My father was tortured and put in a labor camp in Siberia for five years during WWII. He lived in the Bergen Belsen displaced persons camp for four years after the war ended. His crime was being a Jew. He lost his entire family including 12 siblings, parents, grandparents, aunts, uncles and cousins — all because they were Jews.

Despite the horror of everything he suffered, when we came to America

in 1951, he remained an observant Jew. Why?

One reason is that he didn’t believe G-d caused the Holocaust; evil men did. Another reason — although he wouldn’t phrase it the way I do — was that he believed in core Jewish ethical principles of moral responsibility, of resisting

abuses of power and upholding truth against lies. He believed in the

Torah and that despite everything that has been done to us, the Jewish people are a light unto nations.

He was troubled to learn in America that every Jew was not looked at as simply being a Jew as they were in Poland where he grew up. In America, Jews were divided. They were labeled as Orthodox, Conservative, Reform, Reconstructionist, Humanistic, etc. He found it hard to understand because he knew that people who hated us or killed us made no such distinction.

I am proud to be a Jew and care deeply for the Jewish people. It greatly pains me that Jews are not united in addressing so many issues, including the obvious rise in anti-Semitism. It pains me that many Jews support groups that openly advocate hate and discrimination against the Jewish people.

We all know the culprit is politics.

Unfortunately, for many politics has become a religion separate from Judaism. If that is you, please carefully consider the ramifications of your views and what consequences that might create for our people. If we are not for ourselves, who will be?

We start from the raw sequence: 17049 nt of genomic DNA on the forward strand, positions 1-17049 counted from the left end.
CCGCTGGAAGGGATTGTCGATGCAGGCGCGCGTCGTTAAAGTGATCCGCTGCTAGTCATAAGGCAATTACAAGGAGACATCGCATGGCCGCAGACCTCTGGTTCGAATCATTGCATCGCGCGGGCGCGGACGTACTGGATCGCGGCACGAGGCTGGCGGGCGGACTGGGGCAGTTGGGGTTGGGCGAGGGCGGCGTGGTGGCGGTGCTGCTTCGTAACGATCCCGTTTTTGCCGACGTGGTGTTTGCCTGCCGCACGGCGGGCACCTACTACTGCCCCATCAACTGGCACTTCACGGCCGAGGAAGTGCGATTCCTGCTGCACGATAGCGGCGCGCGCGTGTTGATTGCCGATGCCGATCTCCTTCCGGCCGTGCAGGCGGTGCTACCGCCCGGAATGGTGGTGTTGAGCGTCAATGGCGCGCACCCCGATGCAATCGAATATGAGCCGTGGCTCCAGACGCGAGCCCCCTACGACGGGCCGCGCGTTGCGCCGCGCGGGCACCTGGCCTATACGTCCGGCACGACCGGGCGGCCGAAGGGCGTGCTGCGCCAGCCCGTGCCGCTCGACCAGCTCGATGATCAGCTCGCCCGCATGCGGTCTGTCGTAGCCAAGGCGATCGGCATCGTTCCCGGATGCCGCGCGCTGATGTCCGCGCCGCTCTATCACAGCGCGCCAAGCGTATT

In last week’s Jewish News, Rabbi Pinchas Allouche of Congregation Beth Tefillah implored his rabbinic colleagues never to mix politics in the exercise of their rabbinic duties. It brought to mind other visionary rabbis who faithfully served the Greater Phoenix Jewish community and always sought to bring

us together.

We need more leaders like Rabbi Albert Plotkin, of blessed memory, of Congregation Beth Israel and Rabbi David Rebibo of Beth Joseph Congregation. Both of these men were members of our community for over 50 years and were instrumental in laying the foundations of the Greater Phoenix Jewish community as we know it.

On Feb. 5, 2010, shortly after Rabbi Plotkin’s death, the Jewish News published an article about him. Aside from describing many of his amazing good deeds, a good portion of the editorial discussed the relationship between these two rabbis and how they worked together for the benefit of the Jewish people, both here and in Israel. 

Rebibo and Plotkin worked on many projects together and consulted over coffee. Rebibo remembered Plotkin’s optimistic attitude in getting things done. 

“It’s an interesting phenomenon that he was Reform and I’m Orthodox and there was no wall between us,” Rebibo told the Jewish News. “In most other places, it doesn’t happen.”

Despite differences in their views on Judaism and politics, they are shining examples of how, ideally, Jews can be united and support each other. We can do it. These outstanding rabbis demonstrated in real time — not hypothetically — that it is possible.

I know that a lot of High Holiday sermons will be political. Hopefully, they will motivate people, based on Jewish values, ethics and principals that we need to be united in sharing those tenets, and that we must protect ourselves from those who seek our demise. Most importantly, we must speak out for ourselves, because no one else will.

We must honor people like my father. JN

Alan Chaim Jablin is a retired attorney. He speaks to schools and groups about the Holocaust. He is the immediate past board chair of the Jewish Community Relations Council of Greater Phoenix.

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